British Columbian taxpayers footed the bill for the report on Mount Polley Investigation on the Tailings Pond Breach
Executive Summary (Page 3 of 642)
New Gold completed this Tailings Alternative Assessment (TAA) for the Blackwater Gold Project (Project) in response to a request from the British Columbia (BC) Environment Assessment Office (EAO; March 19, 2015) that ALL MININGS PROPONENTS consider the implentation of Best Available Technology (BAT) and Best Available Practices (BAP) identified by the Mount Polley Independent Investigation Review Panel (the Panel).
In a letter dated June 3, 2015, the Canadian Environmental Assessment Agency requested that environmental effects, as defined in section 5 of the Canadian Environmental Assessment Act, 2012, be included as factors to be considered in the assessment of the preferred option.
• Step 1 – Identified initial candidate alternatives utilizing three tailings management technologies (thickened slurry, paste, and filtered ‘dry stack’ over a wide area of potential sites (23 candidates identified).
• Step 2 – Conducted a pre-screening assessment (fatal-flaw analysis) to eliminate any candidate that did not meet certain minimum criteria for the Project (10 candidates eliminated; 13 remained).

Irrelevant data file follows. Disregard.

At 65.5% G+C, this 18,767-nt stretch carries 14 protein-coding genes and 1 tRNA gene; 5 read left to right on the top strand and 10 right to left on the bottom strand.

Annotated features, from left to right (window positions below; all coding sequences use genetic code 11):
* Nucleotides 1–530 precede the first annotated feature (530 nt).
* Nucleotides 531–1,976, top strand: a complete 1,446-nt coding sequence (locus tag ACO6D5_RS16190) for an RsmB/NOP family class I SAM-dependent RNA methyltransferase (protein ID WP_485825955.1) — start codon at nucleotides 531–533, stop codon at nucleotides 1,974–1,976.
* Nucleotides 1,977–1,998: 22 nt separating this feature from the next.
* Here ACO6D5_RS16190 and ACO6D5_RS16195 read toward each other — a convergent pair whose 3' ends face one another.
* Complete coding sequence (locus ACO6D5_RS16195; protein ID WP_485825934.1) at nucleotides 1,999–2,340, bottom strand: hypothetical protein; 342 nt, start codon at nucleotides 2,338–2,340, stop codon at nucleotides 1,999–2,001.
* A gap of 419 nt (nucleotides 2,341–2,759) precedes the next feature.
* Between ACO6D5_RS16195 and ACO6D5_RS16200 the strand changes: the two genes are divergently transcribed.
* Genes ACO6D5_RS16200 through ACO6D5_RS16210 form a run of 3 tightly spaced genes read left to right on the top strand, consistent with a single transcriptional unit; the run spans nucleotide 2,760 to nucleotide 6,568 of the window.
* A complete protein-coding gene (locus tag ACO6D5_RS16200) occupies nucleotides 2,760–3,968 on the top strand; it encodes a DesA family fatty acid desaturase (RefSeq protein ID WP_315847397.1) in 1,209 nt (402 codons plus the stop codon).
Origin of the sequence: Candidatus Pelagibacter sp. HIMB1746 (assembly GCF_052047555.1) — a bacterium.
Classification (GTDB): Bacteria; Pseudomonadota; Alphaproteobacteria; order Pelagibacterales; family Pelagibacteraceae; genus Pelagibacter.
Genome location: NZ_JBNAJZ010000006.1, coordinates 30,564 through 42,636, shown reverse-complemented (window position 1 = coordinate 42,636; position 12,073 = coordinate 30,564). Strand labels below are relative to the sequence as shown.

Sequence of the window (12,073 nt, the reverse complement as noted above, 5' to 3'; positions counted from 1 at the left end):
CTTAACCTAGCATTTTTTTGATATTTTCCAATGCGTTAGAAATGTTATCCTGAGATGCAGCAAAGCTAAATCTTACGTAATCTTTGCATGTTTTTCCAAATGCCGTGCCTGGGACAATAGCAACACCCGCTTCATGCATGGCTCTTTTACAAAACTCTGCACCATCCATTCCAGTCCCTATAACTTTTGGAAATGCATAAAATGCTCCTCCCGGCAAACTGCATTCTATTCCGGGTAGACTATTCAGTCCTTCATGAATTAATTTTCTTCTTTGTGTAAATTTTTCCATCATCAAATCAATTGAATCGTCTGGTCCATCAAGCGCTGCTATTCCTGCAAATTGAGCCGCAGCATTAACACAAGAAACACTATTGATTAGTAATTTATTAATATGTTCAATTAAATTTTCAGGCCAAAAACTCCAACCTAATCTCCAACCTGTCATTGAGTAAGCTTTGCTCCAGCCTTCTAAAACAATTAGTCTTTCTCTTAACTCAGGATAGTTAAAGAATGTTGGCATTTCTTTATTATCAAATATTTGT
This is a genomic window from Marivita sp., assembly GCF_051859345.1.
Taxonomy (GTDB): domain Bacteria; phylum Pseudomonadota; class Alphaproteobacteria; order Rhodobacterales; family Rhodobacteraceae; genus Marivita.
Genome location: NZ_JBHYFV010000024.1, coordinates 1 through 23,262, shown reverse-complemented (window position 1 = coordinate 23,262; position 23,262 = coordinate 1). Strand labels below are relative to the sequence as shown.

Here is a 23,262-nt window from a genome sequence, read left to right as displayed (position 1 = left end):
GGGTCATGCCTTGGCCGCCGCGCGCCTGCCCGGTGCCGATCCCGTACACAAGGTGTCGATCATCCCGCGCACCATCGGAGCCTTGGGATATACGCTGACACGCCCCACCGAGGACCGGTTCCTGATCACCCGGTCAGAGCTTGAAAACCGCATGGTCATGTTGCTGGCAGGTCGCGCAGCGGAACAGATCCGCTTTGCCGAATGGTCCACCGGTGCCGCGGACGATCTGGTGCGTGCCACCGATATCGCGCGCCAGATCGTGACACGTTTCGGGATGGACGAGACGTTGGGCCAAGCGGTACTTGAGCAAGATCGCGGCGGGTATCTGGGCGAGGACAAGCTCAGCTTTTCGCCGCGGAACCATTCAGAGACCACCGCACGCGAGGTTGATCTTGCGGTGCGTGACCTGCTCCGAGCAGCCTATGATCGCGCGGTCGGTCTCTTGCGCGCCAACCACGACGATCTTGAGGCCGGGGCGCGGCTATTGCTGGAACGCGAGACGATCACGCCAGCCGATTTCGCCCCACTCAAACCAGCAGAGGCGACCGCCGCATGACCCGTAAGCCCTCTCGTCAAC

• Step 3 – Conducted a high level risk assessment (HLRA) to identify the lowest risk candidates for each of the tailings technologies, and eliminate the higher risk candidates from further consideration.
• Step 4 – Conducted a multiple accounts analysis (MAA) to identify BAT for the Blackwater Project (3 candidates eliminated; 1 selected candidate).
• Step 5 – Assessed the selected BAT candidate using a Failure Modes Effects Assessment (FMEA) to determine BAP including additional practices beyond those described in the Application/EIS that could further improve the physical safety of the impoundment.
• Step 6 – assessment of the impacts to Aboriginal rights and interests.
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Google Search: Mount Polley BAT BAP
The University of Western Australia
BAT or BAP? A review of some dramatic changes in tailings management in the recent past and potential changes in the future 43 Pages
Andy Fourie School of Civil, Environmental & Mining Engineering
Mount Polley, British Columbia, Canada
Itabirito, Minas Gerais, Brazil tailings pond
Cananea, Sonora, Mexico Tailings Pond
Dan River Steam Station Tailings Pond
Contrast 'conventional' tailings with thicker tailings
Provide examples; what worked, what perhaps did not work so well
The use of filtered tailings